- The limit you may withdraw in one transaction varies, from as low as ₹2000 up to a maximum of usually ₹10,000. A fee is almost always charged by the Indian bank for withdrawing money. It's a set fee (usually ₹150 to ₹300) rather than a percentage, so withdrawing more cash each time means you'll pay less in fees per unit.
- Before your trip, check whether your card can access banking networks in India and ask for details of charges.
- Notify your bank that you’ll be using your card in India to avoid having it blocked; take along your bank’s phone number just in case.
- Always keep the emergency lost-and-stolen numbers for your credit cards in a safe place, separate from your cards, and report any loss or theft immediately.
Black-market moneychangers exist, but legal moneychangers are so common that there’s no reason to use illegal services, except perhaps to change small amounts of cash at land border crossings. If someone approaches you on the street and offers to change money, you’re probably being set up for a scam.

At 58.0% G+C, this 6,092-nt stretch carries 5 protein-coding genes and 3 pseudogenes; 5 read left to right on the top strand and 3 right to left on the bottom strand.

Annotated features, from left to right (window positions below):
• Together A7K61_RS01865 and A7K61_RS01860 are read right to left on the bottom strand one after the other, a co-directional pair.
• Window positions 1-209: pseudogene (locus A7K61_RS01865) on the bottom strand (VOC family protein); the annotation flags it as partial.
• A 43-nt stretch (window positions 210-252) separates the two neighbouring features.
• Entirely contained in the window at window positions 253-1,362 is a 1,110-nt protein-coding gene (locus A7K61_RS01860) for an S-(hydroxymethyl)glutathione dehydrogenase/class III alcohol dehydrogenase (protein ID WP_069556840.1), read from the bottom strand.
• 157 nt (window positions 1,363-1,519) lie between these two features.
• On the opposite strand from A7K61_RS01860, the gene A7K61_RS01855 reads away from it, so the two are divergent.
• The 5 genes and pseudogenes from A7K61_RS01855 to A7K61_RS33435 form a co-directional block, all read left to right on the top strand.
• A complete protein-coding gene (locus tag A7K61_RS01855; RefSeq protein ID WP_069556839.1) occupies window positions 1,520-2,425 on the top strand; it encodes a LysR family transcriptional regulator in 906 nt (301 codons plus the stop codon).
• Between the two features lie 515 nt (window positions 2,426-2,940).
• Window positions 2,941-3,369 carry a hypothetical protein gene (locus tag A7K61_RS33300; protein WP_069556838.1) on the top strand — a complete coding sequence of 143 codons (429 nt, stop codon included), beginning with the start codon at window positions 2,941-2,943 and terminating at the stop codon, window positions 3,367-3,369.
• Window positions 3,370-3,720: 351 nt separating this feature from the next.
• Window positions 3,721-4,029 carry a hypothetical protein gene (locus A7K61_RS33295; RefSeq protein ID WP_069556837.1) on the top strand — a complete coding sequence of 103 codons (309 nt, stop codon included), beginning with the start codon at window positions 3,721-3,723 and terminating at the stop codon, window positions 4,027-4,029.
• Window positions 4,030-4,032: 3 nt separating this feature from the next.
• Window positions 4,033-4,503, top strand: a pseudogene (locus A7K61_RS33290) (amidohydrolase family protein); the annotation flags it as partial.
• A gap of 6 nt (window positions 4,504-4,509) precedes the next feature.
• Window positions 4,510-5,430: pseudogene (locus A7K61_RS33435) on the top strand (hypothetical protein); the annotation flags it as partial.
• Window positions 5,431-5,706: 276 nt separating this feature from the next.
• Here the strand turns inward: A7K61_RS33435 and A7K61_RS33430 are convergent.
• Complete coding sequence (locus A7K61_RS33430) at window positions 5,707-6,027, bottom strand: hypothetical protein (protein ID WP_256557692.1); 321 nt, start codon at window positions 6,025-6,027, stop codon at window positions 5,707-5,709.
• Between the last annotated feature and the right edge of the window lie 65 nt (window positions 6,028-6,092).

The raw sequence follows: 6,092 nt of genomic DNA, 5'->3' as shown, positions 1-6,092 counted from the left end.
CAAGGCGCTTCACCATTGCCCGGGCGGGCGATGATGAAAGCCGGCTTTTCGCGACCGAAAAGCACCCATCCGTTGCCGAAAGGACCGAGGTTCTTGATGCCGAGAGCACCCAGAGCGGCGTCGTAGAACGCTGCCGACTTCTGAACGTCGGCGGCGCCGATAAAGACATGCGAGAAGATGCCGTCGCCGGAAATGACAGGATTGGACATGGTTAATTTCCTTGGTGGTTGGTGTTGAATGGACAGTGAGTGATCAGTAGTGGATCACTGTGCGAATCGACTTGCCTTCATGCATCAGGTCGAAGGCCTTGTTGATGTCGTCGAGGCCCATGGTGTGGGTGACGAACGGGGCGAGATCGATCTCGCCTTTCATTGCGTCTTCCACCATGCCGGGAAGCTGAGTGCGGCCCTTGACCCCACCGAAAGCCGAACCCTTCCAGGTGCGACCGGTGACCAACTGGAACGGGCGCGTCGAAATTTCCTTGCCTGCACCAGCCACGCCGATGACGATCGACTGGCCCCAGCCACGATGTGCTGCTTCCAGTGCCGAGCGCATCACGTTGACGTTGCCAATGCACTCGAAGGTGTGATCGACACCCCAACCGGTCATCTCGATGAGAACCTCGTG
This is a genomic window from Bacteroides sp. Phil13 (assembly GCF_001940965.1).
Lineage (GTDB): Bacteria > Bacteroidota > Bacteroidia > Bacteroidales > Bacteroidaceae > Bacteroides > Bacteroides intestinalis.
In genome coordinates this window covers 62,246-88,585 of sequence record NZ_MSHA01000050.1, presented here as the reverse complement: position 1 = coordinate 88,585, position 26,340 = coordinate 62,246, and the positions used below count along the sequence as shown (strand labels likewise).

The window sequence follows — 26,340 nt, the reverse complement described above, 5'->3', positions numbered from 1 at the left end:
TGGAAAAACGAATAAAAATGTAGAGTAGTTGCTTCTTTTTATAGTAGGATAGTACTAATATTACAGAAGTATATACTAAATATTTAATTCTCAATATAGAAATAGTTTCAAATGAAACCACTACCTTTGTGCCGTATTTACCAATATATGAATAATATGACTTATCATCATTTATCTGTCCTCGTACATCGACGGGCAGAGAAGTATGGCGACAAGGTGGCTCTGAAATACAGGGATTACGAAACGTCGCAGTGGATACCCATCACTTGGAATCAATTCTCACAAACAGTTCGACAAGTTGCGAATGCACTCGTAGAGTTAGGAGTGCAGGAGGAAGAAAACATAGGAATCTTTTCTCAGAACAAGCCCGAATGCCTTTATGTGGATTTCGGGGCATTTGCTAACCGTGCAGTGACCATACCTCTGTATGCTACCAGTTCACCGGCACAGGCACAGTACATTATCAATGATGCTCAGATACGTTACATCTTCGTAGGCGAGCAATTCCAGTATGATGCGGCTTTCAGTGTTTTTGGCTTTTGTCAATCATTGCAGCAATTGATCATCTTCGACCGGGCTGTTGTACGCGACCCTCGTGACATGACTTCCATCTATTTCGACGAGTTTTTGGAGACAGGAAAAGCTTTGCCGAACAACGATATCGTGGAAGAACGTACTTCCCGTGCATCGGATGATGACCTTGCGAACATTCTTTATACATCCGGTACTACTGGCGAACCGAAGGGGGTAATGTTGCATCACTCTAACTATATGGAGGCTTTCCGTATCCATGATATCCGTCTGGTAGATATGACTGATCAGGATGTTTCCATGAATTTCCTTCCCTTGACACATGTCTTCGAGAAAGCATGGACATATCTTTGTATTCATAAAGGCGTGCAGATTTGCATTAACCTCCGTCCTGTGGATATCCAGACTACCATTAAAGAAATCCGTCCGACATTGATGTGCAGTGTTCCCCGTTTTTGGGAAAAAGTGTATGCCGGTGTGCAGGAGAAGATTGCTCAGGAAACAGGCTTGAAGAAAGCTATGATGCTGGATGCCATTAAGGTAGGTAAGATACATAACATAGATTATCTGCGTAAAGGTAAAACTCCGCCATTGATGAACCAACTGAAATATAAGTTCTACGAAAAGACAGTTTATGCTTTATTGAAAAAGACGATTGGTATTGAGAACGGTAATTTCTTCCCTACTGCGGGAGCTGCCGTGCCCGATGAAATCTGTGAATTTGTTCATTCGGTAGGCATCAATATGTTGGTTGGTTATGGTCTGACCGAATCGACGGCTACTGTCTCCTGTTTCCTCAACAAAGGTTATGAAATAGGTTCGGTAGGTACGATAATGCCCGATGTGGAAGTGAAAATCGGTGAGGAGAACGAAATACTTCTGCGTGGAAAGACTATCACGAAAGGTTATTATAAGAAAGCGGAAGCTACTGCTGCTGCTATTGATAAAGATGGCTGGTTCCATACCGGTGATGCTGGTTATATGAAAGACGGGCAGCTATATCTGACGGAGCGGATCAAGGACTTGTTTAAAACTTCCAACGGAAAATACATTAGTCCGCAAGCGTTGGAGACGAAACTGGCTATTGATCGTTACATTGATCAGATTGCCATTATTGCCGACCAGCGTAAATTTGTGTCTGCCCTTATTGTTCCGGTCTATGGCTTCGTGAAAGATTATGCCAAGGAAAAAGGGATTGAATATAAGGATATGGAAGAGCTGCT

- Major currencies such as US dollars, pounds sterling and euros are easy to change throughout India.
- Some banks also accept other currencies, such as Australian and Canadian dollars, and Swiss francs.
- Private moneychangers deal with a wider range of currencies, but Pakistani, Nepali and Bangladeshi currency can be harder to change away from the border.
- When travelling off the beaten track, always carry an adequate stock of rupees.
- Whenever changing money, or receiving change, check every note. Don’t accept any filthy, ripped or disintegrating notes, as others will refuse them when you try to spend them.
- It can be tough getting change, so a stock of smaller currency (₹10, ₹20 and ₹50 notes) is invaluable.